The repression that Bryan talks about is already deeply embedded into the USA (and other places) and its state security apparatus/political leaders, Obama despite all his wonderful orations was the first POTUS to have the USA constantly at war over his two terms, despite being Black did nothing to improve the lot of black and working class US citizens, brought in huge increases in healthcare costs under Obamacare and more: https://www.corbettreport.com/obama-a-legacy-of-ashes-video/

    The US has a long history of interference/destabilising in other countries e.g. Vietnam, Korea, Cambodia, Iraq, Libya, Afghanistan etc and started with the genocide of the Native American tribes and grew on the enslavement of Africans amongst others.

    It seems to me that at the last US election it didn’t matter who the citizens voted for, as neither candidate was likely to deliver to anyone other than those who really control the US see George Carling who has this covered here http://www.youtube.com/watch?v=hYIC0eZYEtI

    As for Comey, it seems he was compromised but in any csse it is clear that the state apparatus of the FBI, CIA , DHS et al is not there to do the best for American citizens but is there to promote and guard the interests of Wall Street investment companies and the wealthy elite and the constant ‘war on terror’ is there to generate profits for Wall Street and the US taxpayers and the innocent citizens of others pay the price – often with there lives: see any of GeorgevWebb’s videos on YouTube but perhaps start here http://m.youtube.com/watch?v=h3Q5ZxQ5KYM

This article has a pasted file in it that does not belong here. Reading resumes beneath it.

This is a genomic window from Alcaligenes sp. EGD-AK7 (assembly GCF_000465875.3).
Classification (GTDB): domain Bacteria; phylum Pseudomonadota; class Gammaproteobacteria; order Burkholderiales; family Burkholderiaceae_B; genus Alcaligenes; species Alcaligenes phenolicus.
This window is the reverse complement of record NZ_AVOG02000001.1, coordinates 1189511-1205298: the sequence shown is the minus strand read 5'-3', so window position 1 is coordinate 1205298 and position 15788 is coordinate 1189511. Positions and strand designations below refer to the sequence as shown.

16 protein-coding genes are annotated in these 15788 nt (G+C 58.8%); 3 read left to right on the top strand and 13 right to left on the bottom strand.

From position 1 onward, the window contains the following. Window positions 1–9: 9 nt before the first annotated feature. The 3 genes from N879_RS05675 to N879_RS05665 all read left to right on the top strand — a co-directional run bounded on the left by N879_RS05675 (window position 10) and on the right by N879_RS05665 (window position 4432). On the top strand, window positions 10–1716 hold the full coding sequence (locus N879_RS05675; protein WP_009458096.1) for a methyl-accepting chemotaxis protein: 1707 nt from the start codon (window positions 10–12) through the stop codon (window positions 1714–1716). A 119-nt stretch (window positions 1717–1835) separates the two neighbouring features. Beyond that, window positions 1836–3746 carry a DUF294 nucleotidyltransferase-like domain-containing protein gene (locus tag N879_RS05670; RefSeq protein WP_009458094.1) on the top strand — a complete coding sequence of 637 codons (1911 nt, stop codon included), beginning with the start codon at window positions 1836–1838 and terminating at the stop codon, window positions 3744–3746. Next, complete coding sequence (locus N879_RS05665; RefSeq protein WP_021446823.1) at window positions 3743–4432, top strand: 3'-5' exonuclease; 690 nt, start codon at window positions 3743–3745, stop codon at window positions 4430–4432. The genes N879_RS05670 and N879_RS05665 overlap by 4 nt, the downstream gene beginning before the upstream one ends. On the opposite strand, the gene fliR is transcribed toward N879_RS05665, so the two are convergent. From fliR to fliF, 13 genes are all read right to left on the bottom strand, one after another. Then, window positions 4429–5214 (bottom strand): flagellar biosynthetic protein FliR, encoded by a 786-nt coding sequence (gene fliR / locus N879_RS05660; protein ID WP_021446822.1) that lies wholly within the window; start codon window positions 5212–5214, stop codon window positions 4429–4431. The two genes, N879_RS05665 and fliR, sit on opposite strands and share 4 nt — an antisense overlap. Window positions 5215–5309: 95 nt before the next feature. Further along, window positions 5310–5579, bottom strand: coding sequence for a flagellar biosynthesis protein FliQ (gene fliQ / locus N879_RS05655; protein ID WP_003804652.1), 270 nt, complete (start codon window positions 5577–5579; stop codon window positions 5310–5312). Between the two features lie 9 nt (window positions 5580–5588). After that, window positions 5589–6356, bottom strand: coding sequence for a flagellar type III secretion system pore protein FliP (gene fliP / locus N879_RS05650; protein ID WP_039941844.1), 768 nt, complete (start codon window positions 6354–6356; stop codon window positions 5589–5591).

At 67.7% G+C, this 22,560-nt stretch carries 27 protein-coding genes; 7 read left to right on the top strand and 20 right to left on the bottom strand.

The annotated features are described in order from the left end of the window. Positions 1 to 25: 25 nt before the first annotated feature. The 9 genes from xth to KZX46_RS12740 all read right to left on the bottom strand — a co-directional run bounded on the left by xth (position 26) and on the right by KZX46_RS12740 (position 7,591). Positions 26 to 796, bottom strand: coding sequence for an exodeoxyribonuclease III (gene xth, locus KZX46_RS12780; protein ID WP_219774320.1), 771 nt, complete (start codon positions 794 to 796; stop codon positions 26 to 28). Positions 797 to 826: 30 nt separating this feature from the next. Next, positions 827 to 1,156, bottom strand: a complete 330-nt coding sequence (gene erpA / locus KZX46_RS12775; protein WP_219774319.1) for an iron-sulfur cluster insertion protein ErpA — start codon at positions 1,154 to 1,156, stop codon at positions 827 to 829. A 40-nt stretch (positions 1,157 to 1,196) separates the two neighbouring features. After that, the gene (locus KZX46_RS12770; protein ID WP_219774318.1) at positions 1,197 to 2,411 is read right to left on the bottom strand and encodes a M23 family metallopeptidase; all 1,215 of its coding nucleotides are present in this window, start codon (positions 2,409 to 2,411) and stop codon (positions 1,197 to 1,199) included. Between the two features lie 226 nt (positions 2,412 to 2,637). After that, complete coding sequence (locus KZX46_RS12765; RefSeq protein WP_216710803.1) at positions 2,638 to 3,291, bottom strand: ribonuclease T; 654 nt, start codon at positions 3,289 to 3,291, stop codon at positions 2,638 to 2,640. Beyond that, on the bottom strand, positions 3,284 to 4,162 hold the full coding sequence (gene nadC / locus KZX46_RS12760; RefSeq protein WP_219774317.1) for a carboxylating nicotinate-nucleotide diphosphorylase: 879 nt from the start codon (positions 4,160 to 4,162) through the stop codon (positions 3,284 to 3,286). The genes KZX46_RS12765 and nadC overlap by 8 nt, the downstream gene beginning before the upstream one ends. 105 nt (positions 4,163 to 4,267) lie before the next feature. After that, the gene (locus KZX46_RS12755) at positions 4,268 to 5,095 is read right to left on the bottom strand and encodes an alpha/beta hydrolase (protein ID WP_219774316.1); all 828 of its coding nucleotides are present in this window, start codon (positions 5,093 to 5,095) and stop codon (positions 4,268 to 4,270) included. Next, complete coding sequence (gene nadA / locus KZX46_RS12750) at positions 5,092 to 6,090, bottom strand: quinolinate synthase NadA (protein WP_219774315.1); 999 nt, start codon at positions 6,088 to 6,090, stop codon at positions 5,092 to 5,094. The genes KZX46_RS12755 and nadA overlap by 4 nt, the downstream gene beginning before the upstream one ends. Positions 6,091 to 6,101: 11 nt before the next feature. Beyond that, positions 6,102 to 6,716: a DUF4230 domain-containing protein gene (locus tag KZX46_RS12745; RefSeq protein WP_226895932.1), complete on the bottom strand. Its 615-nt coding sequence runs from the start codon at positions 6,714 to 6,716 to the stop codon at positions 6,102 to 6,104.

• Bryan Gould says:

      Even if we accept 100% of all the points you make (and I accept some parts of some of them), I don’t see that that should absolve us from identifying and opposing new threats as they become apparent. Why should mistakes and injuries perpetrated in the past mean that we should accept and relax about a whole new generation of them now? Bryan